So if an ignorant Roman killed the man in 212 BC, his ideas and his influence on mathematics live on. Not even the might of a great Empire could kill those.

For you might say, it was Archimedes who first showed the world that the thinkers could defeat the thugs.


Anonymous said...



where you can find a lot of other good stuff.

Alfred North Whitehead (1861-1947), An Introduction to Mathematics, Williams & Norgate, London, 1911, (Oxford University Press, 1958, pages 25-26)

The death of Archimedes by the hands of a Roman soldier is symbolical of a world-change of the first magnitude: the Greeks, with their love of abstract science, were superseded in the leadership of the European world by the practical Romans. Lord Beaconsfield, in one of his novels, has defined a practical man as a man who practises the errors of his forefathers. The Romans were a great race, but they were cursed with the sterility which waits upon practicality. They did not improve upon the knowledge of their forefathers, and all their advances were confined to the minor technical details of engineering. They were not dreamers enough to arrive at new points of view, which could give a more fundamental control over the forces of nature. No Roman lost his life because he was absorbed in the contemplation of a mathematical diagram.


Anonymous said...

Beautiful post, Dilip

In The Shadows said...
This comment has been removed by a blog administrator.
In The Shadows said...


Dilip, we are missing ya :)

In The Shadows said...

Dilip, btw, you said -

an object placed in water displaces an amount of water equal in weight to the object itself.

Which is totally wrong.

Basic logic . Say you submerge an inflated balloon in water. Will it displace water equal to the weight of the balloon ???

Help yourself!

Anonymous said...

intheshadows, I understand your insatiable desire to bait Dilipp. but can you please at least stick to the subject?!

Anonymous said...

Sadly it is the thugs that call the shots.
At present there are many Archimedes in our midst. There is a thug Arjun Singh who is hell bent on destroying all learning in the country.
In fact his actions are worse - almost equivalent to destroying the Nalanda Universities.

I pray for our civilisation to survive the likes of Arjun Singh and all of you who invite others to invade the country and have become his shameless cheerleaders -Uma, Albert and the like

Boskoe said...

Just when I think that there is no way I will read one more post of yours (because I dont agree with your opinions on most of them), you go ahead and write a beautiful piece like this one.

Good one! Keep it up! ...and in spite of what i said earlier, I do intend to keep reading your posts -call it masochism! :-)

Dilip D'Souza said...

Damn, I can't believe I made that simple mistake. In the Shadows is right, of course. An object placed in water displaces an amount of water equal in volume to the object itself.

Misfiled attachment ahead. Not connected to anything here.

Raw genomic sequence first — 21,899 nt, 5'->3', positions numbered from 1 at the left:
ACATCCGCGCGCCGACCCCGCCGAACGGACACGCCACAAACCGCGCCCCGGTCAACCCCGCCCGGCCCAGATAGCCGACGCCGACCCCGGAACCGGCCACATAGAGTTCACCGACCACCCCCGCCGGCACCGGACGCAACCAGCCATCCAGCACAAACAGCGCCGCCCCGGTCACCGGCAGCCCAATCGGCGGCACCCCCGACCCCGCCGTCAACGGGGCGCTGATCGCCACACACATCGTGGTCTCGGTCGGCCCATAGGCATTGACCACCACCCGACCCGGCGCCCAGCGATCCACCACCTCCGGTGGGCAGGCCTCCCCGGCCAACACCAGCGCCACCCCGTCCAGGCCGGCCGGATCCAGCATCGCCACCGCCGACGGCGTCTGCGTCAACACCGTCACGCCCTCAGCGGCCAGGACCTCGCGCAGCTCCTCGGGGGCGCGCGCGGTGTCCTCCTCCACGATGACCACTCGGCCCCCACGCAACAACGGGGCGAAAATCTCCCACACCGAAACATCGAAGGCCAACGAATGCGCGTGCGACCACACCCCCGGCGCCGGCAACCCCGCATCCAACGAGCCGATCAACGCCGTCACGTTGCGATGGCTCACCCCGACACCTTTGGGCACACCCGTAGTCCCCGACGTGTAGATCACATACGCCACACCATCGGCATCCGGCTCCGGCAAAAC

Thanks much for the correction, In the Shadows. I'm making it in the text as soon as I put this comment up.

Ravi, thanks for that pointer and quote. that's an interesting view of the transition from the Greeks to the Romans. Oddly enough, it reminds me of the fascinating explanation for the Abel/Cain story in "Ishmael".

Boskoe, thank you. Please stop by any time. Vulturo, thanks pal. You're kind.

km said...

Dear Sir,

Your post, like they say in these parts, rocks. Like an Archimedes' Screw.

Anonymous said...

>> I pray for our civilisation to survive the likes of Arjun Singh and all of you who invite others to invade the country and have become his shameless cheerleaders -Uma, Albert and the like

You, yes you the Indian, you certainly have a gall to invoke the names of Nalanda - the premier hindu school of learning!!

Please pay close attention buddy, our reverence to distant Roman or Greek scholars comes first and foremost ;-)

anon June 21, 2006 8:01 PM
but can you please at least stick to the subject?!
'Sticking it' to the subject is Dilip's speciality and doubt shadows (or anyone for that matter) can match that.

Anonymous said...


Is not supporting men like Archimedes "elitism"? What is the need for these ideas when people are dying on the streets?

Did Archimedes make the life of the poor in Syracuse more comfortable by his new weapons? Would it not have been better if money spent in funding Archimedes' grand ideas could have been spent to eradicate poverty in Syracuse?

Did he protest against the war running naked in the streets? No, he celebrated his ideas by running naked on the streets. What a jerk!

Did Archimedes give credit for his ideas to his fellow inventors because of social justice? Imagine the state of mind of the lesser mortals who knew that they could not come up with these ideas and demand that Archimedes share his fame with them. Everybody deserves equal treatment irrespective of their merit in the society. Am I wrong here?